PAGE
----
The assessment of the Birmingham dance community was commissioned by The Alabama Dance Council (ADC) and was conducted in 2007. There were three main goals for the project: help the ADC develop the most appropriate services and programs for its constituents, produce a credibly researched and unbiased portrait of the dance community as it actually exists today, and test the process of assessment as a pilot project for a potential future assessment of dance in the entire state of Alabama. Below are some key findings from the approximately 75 dance-making and dance-educating entities found in Jefferson County.
Jefferson County Commission’s Jefferson Community Arts Fund administered by Cultural Alliance of Greater Birmingham
National Endowment for the Arts in partnership with Southern Arts Federation and Alabama State Council on the Arts
Dance Flourishes in Birmingham: An Assessment of the Jefferson County Dance Community
John Munger and The Alabama Dance Council, authors
© March 2007
The Birmingham dance community is in a period of expansion and transition. The rich tradition of ballet remains dominant for now, but the context is widening. Audiences, critics, funders, and the dance field itself will soon come to terms with the fact that Birmingham is being blessed with a dance renaissance. The new and small companies will need the support from the community and the wisdom from within to grow past their present status of hopeful energy combined with painful lack of infrastructure. There is a tremendous amount of growth, energy, and novelty in the field. But financial support, audience interest, dancer compensation, employment of staff, and general awareness has not quite caught up with this burgeoning phenomenon. The good news is that the city of Birmingham can seize on this growth and expansion of dance as a poster message for the attractiveness of the community. The harder reality is that change is painful, and it’s on the way.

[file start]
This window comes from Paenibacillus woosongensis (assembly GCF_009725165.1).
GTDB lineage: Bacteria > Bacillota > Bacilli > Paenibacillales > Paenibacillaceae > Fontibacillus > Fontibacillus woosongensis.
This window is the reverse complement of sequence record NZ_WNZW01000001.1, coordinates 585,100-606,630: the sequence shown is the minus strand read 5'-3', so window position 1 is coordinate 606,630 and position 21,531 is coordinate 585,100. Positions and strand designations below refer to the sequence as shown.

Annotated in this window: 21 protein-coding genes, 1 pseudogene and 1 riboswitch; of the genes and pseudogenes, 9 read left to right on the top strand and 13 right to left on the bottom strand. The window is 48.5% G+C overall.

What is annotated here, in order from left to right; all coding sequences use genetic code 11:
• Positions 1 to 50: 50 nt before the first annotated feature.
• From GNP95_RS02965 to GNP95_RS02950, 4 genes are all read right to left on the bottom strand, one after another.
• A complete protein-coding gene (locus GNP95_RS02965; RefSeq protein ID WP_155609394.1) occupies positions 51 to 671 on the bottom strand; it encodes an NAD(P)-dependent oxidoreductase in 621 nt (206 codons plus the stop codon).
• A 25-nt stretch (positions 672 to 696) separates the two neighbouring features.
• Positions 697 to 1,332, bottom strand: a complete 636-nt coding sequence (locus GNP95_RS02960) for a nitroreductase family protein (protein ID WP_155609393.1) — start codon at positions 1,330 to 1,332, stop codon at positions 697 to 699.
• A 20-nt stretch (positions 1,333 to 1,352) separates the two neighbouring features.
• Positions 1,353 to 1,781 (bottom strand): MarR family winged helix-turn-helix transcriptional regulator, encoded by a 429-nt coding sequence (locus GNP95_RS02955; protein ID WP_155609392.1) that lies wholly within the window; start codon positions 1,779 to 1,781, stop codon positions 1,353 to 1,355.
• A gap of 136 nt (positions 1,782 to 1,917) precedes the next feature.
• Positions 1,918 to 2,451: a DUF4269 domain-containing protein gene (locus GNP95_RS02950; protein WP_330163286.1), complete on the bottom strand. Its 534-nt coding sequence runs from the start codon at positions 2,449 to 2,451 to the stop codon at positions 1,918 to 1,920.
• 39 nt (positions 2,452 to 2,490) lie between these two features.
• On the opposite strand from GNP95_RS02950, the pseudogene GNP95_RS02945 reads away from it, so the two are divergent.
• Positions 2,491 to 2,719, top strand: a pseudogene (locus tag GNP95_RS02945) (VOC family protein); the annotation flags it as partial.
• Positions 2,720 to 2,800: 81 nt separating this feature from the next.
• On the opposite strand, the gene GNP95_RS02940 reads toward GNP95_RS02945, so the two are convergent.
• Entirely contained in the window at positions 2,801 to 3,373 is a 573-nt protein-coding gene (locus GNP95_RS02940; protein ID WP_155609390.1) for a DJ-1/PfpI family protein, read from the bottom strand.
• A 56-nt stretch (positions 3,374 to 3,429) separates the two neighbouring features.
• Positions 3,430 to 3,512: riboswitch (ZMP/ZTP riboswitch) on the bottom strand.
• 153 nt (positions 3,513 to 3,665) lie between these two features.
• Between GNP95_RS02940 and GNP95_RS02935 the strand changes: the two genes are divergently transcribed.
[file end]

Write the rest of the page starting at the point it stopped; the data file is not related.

There is corresponding change afoot in the area of dance-education. For several decades a culture of dance-education has been established and maintained, with particular emphasis on ballet in its many forms, ranging from classical to contemporary. The long history of strong schooling has produced one major company and fertile soil for a broadening and deepening of the field. At this point, performing companies do not match the educational infrastructure for paying dancers, attracting audiences, or presenting a diversity of choices. But that is now changing, and changing quickly. New companies including ballet, modern, and culturally-specific forms have suddenly begun to sprout. The soil was ready. It remains to be seen if the community will water, tend, and cultivate the newly emerging diversification of the field.
Like many dance communities, the Birmingham dance world experiences too many people working with too few resources in too much isolation. Most feel that the audiences and students who attend their shows and study in their classes are a loyal and well-informed group, but a wider perspective shows that most of these are niche audiences that may not have enough potential for expansion as the size and diversity of the dance community grows.
There is a widespread feeling that great possibilities are just over the horizon, coupled with strong civic pride that Birmingham has the grounded, diverse, and growing dance community that it does. One interview participant who moved to the city some time ago said that Birmingham was perhaps the most philanthropic and supportive city for the arts that she/he had ever seen. But there is also a feeling of impending challenge. Issues of competition, loss of trained dancers, lack of resources, and obstacles to good public exposure are lurking just beneath the optimistic demeanor of the community as a whole.
Birmingham is an exciting place in which to be a dance professional today.